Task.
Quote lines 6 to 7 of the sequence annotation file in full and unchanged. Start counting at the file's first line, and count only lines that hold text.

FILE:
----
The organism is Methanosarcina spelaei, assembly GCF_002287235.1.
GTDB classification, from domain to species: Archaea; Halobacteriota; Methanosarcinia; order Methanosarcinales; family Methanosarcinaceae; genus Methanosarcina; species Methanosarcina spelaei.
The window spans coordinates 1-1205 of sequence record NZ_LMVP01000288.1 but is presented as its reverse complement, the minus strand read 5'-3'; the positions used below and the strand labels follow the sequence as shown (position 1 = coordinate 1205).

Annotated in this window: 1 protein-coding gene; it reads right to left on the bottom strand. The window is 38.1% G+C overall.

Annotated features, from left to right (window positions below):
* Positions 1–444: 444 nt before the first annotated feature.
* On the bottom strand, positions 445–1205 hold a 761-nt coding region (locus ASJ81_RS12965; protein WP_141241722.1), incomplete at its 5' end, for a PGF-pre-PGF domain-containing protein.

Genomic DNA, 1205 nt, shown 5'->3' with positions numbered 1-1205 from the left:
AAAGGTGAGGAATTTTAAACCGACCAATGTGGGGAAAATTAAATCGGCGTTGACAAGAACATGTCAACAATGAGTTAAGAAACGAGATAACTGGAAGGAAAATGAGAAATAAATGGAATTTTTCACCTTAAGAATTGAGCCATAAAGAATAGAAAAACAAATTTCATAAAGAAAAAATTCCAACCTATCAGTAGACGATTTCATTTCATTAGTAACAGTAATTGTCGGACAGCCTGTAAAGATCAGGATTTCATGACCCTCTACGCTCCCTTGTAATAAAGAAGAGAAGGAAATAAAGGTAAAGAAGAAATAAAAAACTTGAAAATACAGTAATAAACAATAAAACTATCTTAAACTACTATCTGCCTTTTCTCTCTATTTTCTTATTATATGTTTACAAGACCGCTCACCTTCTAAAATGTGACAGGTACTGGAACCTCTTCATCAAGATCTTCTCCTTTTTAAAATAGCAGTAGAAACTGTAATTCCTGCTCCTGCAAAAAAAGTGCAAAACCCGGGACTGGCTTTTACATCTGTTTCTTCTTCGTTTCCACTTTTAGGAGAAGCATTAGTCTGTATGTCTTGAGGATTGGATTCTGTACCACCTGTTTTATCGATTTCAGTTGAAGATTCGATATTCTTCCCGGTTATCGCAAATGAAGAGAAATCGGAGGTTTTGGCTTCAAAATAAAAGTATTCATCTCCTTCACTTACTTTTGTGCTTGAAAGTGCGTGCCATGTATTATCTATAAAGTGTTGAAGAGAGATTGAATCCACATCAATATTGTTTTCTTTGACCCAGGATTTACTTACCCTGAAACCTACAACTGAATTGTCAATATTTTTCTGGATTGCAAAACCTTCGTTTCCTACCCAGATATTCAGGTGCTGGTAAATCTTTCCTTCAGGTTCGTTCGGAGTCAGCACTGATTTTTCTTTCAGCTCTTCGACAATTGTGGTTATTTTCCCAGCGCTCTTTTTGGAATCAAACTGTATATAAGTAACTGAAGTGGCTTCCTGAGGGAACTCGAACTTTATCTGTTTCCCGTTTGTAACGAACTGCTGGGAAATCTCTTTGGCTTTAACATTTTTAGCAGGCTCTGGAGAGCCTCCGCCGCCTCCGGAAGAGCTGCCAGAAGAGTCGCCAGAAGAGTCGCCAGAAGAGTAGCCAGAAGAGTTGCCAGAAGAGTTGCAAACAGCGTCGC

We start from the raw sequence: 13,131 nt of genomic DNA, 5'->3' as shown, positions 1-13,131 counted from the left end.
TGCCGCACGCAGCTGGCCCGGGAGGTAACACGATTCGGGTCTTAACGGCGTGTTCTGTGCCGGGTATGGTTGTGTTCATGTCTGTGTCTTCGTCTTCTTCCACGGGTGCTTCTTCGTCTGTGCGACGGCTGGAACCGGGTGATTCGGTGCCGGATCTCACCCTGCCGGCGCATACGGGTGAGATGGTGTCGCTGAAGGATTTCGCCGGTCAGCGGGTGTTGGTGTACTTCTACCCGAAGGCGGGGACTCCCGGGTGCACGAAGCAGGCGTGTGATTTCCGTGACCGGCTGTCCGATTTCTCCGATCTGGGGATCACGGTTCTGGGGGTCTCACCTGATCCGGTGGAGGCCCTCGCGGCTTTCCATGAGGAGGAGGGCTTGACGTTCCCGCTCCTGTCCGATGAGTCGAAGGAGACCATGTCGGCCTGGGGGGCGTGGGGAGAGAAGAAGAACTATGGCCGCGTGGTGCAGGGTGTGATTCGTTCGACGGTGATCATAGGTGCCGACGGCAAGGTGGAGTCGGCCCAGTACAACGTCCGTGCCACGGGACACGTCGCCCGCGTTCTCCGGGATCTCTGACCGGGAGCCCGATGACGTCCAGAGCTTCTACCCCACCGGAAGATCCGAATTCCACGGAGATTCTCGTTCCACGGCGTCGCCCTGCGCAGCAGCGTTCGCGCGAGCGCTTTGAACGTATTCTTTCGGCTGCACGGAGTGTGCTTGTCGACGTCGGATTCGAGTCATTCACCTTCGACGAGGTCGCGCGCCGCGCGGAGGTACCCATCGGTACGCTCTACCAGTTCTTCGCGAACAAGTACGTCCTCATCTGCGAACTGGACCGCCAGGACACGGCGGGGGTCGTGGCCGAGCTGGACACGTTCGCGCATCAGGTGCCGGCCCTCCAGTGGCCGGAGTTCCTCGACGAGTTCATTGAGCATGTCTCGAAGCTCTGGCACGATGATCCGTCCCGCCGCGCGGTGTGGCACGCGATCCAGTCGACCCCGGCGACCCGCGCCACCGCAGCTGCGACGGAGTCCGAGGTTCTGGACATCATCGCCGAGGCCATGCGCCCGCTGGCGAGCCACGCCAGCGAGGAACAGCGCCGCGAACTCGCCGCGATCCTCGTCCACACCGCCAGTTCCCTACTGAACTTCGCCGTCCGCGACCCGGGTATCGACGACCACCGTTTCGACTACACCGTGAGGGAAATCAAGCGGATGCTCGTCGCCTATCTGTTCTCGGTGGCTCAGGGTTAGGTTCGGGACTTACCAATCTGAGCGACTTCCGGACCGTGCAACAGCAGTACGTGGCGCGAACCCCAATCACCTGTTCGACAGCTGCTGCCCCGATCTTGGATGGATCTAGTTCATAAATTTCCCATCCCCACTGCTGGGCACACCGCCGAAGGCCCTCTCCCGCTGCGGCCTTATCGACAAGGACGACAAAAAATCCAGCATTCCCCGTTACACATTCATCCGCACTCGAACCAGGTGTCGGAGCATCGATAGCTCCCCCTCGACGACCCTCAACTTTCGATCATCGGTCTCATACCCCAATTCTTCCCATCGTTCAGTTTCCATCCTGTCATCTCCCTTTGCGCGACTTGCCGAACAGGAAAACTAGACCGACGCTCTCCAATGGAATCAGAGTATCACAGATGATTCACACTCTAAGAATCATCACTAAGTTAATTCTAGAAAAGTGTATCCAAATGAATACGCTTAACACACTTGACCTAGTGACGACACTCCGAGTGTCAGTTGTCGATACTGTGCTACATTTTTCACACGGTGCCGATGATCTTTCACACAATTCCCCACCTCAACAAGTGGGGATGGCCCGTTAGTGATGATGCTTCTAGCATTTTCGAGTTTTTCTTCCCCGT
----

* Positions 1–444: 444 nt before the first annotated feature.
* On the bottom strand, positions 445–1205 hold a 761-nt coding region (locus ASJ81_RS12965; protein WP_141241722.1), incomplete at its 5' end, for a PGF-pre-PGF domain-containing protein.